Professor James Grimmelmann's "Public Index" is now up and running, a Microsoft-funded website dedicated to providing as much information as possible about the Google Book Settlement for the curious and confused, in addition to helping people draft their own amicus briefs by providing a wealth of source documents. Additionally, the Index provides helpful forums where the unwashed masses can more sharply hone their contrarian opinions about Google's vision for the future of books.
From the "Public Index" home page:
"The lawsuit and its proposed settlement have generated their share of controversy. This is a site for everyone, dedicated to no particular point of view other than the advancement of dialogue and understanding. We hope that the site will help the settlement's fans and foes dispel misunderstandings and find common ground, and that those who have not made up their minds will find the facts and explanations they need to reach informed decisions for themselves."
If you are interested, you can also now listen to a creepy webinar sponsored by Google (but without a Google representative) in which all of the key players in this settlement (the Author's Guild, the Association of American Publishers, and the Book Rights Registry) strongly urge authors to "do nothing" to stand in the way of the settlement while also answering no important questions.
(The webinar is free, but you have to register with Publisher's Weekly for access. All my fake information got me through the door, though.)
The words "orphan books" are not mentioned once in this webinar, nor are the phrases "monopoly" nor "censorship." The dude from Bertelsmann just goes on and on about how when your horse gets loose from the barn, you have to saddle that horse and ride. It's a puzzling and upsetting bit of propaganda.
Here are the five biggest problems with the Google Book Settlement, according to the Fiction Circus:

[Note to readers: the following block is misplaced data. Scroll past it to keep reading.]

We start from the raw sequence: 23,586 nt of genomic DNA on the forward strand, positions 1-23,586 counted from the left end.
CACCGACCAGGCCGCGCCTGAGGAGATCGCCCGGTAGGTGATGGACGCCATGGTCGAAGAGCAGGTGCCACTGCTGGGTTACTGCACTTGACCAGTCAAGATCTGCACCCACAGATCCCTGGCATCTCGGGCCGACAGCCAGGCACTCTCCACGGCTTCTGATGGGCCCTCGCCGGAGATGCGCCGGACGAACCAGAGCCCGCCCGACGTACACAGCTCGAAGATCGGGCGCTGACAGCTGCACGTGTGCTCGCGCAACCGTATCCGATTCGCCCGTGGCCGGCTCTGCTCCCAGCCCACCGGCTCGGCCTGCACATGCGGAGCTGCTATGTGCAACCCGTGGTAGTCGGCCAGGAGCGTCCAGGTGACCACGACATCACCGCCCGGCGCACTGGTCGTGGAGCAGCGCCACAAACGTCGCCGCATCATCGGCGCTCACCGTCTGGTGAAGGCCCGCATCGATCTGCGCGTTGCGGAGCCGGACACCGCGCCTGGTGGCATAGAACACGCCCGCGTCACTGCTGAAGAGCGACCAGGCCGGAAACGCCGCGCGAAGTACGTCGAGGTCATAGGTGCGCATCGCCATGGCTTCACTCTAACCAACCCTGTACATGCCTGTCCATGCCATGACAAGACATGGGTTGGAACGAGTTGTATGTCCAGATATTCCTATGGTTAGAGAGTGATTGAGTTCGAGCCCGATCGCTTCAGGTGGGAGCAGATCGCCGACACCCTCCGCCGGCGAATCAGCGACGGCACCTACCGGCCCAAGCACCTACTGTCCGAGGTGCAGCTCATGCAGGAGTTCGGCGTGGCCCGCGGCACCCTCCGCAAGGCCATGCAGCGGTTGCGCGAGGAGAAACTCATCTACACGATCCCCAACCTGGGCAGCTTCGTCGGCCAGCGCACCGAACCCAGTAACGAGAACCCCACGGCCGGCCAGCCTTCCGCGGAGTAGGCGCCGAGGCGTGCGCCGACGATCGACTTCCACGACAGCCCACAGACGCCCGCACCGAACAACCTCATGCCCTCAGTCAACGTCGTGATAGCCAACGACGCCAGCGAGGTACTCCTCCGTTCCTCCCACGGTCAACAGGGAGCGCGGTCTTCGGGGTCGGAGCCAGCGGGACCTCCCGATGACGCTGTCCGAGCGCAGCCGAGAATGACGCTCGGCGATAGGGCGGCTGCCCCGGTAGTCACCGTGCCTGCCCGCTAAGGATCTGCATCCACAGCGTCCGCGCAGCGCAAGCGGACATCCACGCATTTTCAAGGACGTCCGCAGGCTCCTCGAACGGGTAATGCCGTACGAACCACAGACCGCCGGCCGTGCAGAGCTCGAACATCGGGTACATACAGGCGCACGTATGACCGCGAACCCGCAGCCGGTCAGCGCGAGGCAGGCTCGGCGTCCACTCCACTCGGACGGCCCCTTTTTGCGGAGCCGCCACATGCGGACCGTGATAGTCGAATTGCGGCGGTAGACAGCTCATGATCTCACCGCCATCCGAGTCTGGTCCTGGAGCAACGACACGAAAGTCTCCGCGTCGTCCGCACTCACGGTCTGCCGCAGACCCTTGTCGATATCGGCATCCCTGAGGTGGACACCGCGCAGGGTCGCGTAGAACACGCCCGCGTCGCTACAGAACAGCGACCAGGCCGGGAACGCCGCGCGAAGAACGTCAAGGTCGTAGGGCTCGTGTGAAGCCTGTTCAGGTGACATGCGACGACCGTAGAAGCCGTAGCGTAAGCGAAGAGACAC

1). Google gets special rights that no other electronic publisher will have. Namely, the freedom to scan and host any out-of-print, in-copyright book and profit by it, without getting sued by rightsholders who may not discover what has happened until decades later. Corporations should not have special publishing rights that individuals do not have.
2). Google will be able to keep books out of its database for both "editorial" and "non-editorial" reasons, both of which are kept secret. If they want to ban a book because they think it is controversial (keep in mind that they are getting the rights to the world's biggest collection of porn), they have to tell the "Rights Registry" (a body they are funding and creating), but they don't have to tell the public. This keeps Google from looking bad when they ban books that we all believe -- as free Americans -- that everyone ought to have a chance to read. The Rights Registry can choose to find another electronic publisher or not, making Google's free and open library much more like a YouTube-style content management system.
3). Google can also choose to ban a book for "non-editorial" reasons and not tell a goddamn soul. They can simply disappear a book for "quality, user experience, legal, or other non-editorial reasons." Could be anything. What does "legal" mean? What does "quality" mean? This is flagrantly disturbing.
4). The Author's Guild does not speak for any significant percentage of the authors included in this class, and does not have near enough power, clout, public goodwill, or money to stand up to Google. Why should we assume they got the best deal possible for authors? Stephen King single-handedly has more publishing leverage than the Author's Guild. Hell, Stephen King should hire John Grisham, and then we'd have a fucking case. If Google wants to make a deal with authors, they should have to make a deal with actual authors, represented by a body that solicits opinions and information from more than just eight thousand middling souls.
5). Philosophically, you shouldn't create a whole new market with a lawsuit settlement and then instantaneously put that market into the complete control of one enormous corporation. This was too easy for Google, and there is no reason to rush this. Those books aren't going anywhere. Most of them have been around far longer than Google or the internet. In five years, publishing will be a vastly different world and will have vastly different demands for electronic content. Why make drastic, game-changing decisions while the future is still so unclear? Why trust anyone who is insisting that you make those decisions, especially a corporation that intends to be direct competition for the publishing industry in a few short months by publishing books in "the cloud"?
Posted by miracle on Tue, 04 Aug 2009 14:46:57 -0400 -- permanent link